The day the secondary glazing comes off the windows is a day of incredible freedom for me, as I no longer have to shoot through 3mm plex and 250-year-old window. Often, I lean out the window, balancing my elbows on the sill, or I’ll use the top frame of a figure I keep on that sill as something of a tripod.
On July 28, Trixie, Norton and Spike were feeding near my living room window and I was leaning out taking pictures.
Anyway, I had a feeling I’d better stick with them as they wandered back across the lawn. Spike had seemed … restless and I knew the time was coming when he would try in earnest to fly.
I focused my camera on them, Spike in the middle, until just a week or so before almost exclusively his position since the Princess was killed: Trixie on his left and Norton on his right. I kept the shutter half down the entire time and waited.
The burst of energy that told me he was trying hit me like a wave and made me blink. I depressed the shutter by reflex with no idea of whether or not I’d managed to hold the aim.
From that point on, we anticipated the day when Spike would fly and the family would leave us for another year.
On August 2, we came in the door and I immediately went to the window. The late afternoon sky was glorious with clouds that I had been watching all the way home and I looked forward to a photo. I took a quick look to see if the family was around and then focused on the sky.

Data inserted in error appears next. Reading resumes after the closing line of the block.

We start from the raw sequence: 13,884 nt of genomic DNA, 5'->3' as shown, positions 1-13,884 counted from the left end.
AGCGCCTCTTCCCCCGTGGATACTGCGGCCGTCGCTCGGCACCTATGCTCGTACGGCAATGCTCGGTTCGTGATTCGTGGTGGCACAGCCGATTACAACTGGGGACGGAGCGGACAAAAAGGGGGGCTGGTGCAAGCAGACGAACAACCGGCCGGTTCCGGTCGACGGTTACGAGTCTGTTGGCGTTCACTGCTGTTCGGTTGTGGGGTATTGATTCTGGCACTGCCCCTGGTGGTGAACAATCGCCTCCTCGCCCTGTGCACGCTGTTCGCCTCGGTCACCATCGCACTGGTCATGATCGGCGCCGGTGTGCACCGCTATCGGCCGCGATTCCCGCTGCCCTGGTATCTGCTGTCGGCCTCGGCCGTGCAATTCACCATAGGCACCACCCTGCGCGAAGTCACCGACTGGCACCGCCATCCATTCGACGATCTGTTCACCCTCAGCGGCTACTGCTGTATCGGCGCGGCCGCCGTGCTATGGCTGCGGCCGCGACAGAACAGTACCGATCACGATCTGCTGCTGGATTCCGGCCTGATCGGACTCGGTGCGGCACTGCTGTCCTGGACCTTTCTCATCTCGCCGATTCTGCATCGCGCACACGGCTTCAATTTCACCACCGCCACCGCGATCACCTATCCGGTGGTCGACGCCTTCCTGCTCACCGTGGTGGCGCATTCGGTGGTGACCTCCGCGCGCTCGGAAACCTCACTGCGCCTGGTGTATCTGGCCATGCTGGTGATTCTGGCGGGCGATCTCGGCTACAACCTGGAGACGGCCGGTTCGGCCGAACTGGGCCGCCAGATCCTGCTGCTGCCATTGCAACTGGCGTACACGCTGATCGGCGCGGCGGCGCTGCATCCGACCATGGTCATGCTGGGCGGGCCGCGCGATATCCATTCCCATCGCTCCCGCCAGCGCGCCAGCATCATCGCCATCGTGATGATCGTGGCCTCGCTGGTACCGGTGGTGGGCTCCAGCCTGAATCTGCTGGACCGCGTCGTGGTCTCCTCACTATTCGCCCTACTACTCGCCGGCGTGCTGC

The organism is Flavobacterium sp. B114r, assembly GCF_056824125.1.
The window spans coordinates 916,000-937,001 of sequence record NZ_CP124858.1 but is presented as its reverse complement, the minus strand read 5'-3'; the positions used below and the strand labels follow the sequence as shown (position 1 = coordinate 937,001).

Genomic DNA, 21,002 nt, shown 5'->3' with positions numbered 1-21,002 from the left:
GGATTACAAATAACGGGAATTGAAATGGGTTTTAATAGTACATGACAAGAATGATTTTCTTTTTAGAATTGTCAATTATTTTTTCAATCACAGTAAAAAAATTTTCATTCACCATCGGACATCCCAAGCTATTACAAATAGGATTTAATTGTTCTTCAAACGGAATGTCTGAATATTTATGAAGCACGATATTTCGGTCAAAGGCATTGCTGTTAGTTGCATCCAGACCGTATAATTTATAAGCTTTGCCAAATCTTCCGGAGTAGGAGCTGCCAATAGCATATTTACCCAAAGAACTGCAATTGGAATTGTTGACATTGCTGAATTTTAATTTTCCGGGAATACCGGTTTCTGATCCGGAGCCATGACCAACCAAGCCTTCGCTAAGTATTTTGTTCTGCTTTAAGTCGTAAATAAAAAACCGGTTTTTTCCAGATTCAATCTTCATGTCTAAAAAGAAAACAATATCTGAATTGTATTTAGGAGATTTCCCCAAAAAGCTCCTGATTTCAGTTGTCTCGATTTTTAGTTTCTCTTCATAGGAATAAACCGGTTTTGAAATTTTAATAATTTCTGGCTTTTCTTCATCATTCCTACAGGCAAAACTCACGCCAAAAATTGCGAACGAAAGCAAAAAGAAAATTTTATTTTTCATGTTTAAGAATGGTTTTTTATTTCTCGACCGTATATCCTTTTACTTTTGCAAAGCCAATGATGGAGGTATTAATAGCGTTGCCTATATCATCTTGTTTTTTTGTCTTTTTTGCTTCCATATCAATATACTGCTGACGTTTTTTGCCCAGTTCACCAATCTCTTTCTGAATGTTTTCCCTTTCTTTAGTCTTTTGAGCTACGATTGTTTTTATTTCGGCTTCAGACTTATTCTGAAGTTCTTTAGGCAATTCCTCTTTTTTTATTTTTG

A few minutes later, I heard a ruckus on the far pond – geese honking madly as they do when taking off as a group. I put the camera down just in time to see Spike on his first flight disappear behind the ash tree to the other side of the house.
“He’s flying!!!” I screamed.
“What?!!” I heard from the door.
“Hurry!!” I yelled.
But he was gone.
Even now, we find ourselves looking for them, missing them.
We heard geese the other morning at 7:30. Ran down the stairs grabbing cameras and binoculars. from the bedroom window, I saw them reflected on the water as they flew over. They landed on the far pond; I saw them with the binoculars just before we hurled ourselves out the front door. Somehow, by the time we got down there they were gone.
I think there were five of them so it probably wasn’t our family of Geese; just migrants on their way through.
They’ll be back. Next year. A new family will hatch and the cycle will continue.